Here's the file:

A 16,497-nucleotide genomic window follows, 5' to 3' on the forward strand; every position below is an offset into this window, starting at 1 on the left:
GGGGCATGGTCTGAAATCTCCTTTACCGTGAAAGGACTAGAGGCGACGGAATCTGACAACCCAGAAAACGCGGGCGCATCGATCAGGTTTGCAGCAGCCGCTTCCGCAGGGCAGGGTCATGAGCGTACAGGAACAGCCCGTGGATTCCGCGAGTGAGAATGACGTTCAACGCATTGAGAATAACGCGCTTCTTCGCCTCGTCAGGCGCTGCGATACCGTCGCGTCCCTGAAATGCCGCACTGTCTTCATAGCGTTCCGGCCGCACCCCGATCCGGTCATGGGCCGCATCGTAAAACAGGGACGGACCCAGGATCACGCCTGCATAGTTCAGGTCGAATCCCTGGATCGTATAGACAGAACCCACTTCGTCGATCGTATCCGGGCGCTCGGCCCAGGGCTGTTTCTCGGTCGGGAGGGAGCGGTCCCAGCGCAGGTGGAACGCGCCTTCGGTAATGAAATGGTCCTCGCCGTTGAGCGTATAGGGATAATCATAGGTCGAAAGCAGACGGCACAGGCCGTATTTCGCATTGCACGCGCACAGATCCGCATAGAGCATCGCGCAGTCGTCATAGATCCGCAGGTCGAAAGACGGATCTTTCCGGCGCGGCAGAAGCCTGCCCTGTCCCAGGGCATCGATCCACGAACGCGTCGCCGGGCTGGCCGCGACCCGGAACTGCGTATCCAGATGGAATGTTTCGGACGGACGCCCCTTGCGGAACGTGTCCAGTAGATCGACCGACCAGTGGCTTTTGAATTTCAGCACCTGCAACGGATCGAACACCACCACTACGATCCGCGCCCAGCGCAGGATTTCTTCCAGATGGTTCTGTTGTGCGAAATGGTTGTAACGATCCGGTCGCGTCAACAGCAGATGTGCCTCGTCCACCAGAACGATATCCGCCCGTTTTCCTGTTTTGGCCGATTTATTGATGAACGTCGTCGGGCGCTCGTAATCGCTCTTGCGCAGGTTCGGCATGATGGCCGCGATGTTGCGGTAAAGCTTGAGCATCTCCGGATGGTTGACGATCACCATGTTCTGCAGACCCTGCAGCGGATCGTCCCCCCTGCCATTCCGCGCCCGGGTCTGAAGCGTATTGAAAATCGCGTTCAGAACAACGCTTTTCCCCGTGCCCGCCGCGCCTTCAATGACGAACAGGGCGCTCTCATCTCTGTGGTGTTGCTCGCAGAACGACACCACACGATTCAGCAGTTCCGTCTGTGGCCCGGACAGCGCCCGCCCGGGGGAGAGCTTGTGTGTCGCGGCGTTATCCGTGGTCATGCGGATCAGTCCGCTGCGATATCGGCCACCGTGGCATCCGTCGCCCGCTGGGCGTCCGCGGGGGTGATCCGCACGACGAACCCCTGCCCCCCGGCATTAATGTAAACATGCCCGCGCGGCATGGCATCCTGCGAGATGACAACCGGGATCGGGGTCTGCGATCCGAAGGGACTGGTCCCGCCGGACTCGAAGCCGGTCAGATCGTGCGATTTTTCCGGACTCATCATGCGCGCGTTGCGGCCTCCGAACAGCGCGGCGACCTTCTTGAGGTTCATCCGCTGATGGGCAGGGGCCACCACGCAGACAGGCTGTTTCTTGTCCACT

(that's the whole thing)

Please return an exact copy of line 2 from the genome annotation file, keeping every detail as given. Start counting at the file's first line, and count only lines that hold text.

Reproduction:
GGGGCATGGTCTGAAATCTCCTTTACCGTGAAAGGACTAGAGGCGACGGAATCTGACAACCCAGAAAACGCGGGCGCATCGATCAGGTTTGCAGCAGCCGCTTCCGCAGGGCAGGGTCATGAGCGTACAGGAACAGCCCGTGGATTCCGCGAGTGAGAATGACGTTCAACGCATTGAGAATAACGCGCTTCTTCGCCTCGTCAGGCGCTGCGATACCGTCGCGTCCCTGAAATGCCGCACTGTCTTCATAGCGTTCCGGCCGCACCCCGATCCGGTCATGGGCCGCATCGTAAAACAGGGACGGACCCAGGATCACGCCTGCATAGTTCAGGTCGAATCCCTGGATCGTATAGACAGAACCCACTTCGTCGATCGTATCCGGGCGCTCGGCCCAGGGCTGTTTCTCGGTCGGGAGGGAGCGGTCCCAGCGCAGGTGGAACGCGCCTTCGGTAATGAAATGGTCCTCGCCGTTGAGCGTATAGGGATAATCATAGGTCGAAAGCAGACGGCACAGGCCGTATTTCGCATTGCACGCGCACAGATCCGCATAGAGCATCGCGCAGTCGTCATAGATCCGCAGGTCGAAAGACGGATCTTTCCGGCGCGGCAGAAGCCTGCCCTGTCCCAGGGCATCGATCCACGAACGCGTCGCCGGGCTGGCCGCGACCCGGAACTGCGTATCCAGATGGAATGTTTCGGACGGACGCCCCTTGCGGAACGTGTCCAGTAGATCGACCGACCAGTGGCTTTTGAATTTCAGCACCTGCAACGGATCGAACACCACCACTACGATCCGCGCCCAGCGCAGGATTTCTTCCAGATGGTTCTGTTGTGCGAAATGGTTGTAACGATCCGGTCGCGTCAACAGCAGATGTGCCTCGTCCACCAGAACGATATCCGCCCGTTTTCCTGTTTTGGCCGATTTATTGATGAACGTCGTCGGGCGCTCGTAATCGCTCTTGCGCAGGTTCGGCATGATGGCCGCGATGTTGCGGTAAAGCTTGAGCATCTCCGGATGGTTGACGATCACCATGTTCTGCAGACCCTGCAGCGGATCGTCCCCCCTGCCATTCCGCGCCCGGGTCTGAAGCGTATTGAAAATCGCGTTCAGAACAACGCTTTTCCCCGTGCCCGCCGCGCCTTCAATGACGAACAGGGCGCTCTCATCTCTGTGGTGTTGCTCGCAGAACGACACCACACGATTCAGCAGTTCCGTCTGTGGCCCGGACAGCGCCCGCCCGGGGGAGAGCTTGTGTGTCGCGGCGTTATCCGTGGTCATGCGGATCAGTCCGCTGCGATATCGGCCACCGTGGCATCCGTCGCCCGCTGGGCGTCCGCGGGGGTGATCCGCACGACGAACCCCTGCCCCCCGGCATTAATGTAAACATGCCCGCGCGGCATGGCATCCTGCGAGATGACAACCGGGATCGGGGTCTGCGATCCGAAGGGACTGGTCCCGCCGGACTCGAAGCCGGTCAGATCGTGCGATTTTTCCGGACTCATCATGCGCGCGTTGCGGCCTCCGAACAGCGCGGCGACCTTCTTGAGGTTCATCCGCTGATGGGCAGGGGCCACCACGCAGACAGGCTGTTTCTTGTCCACT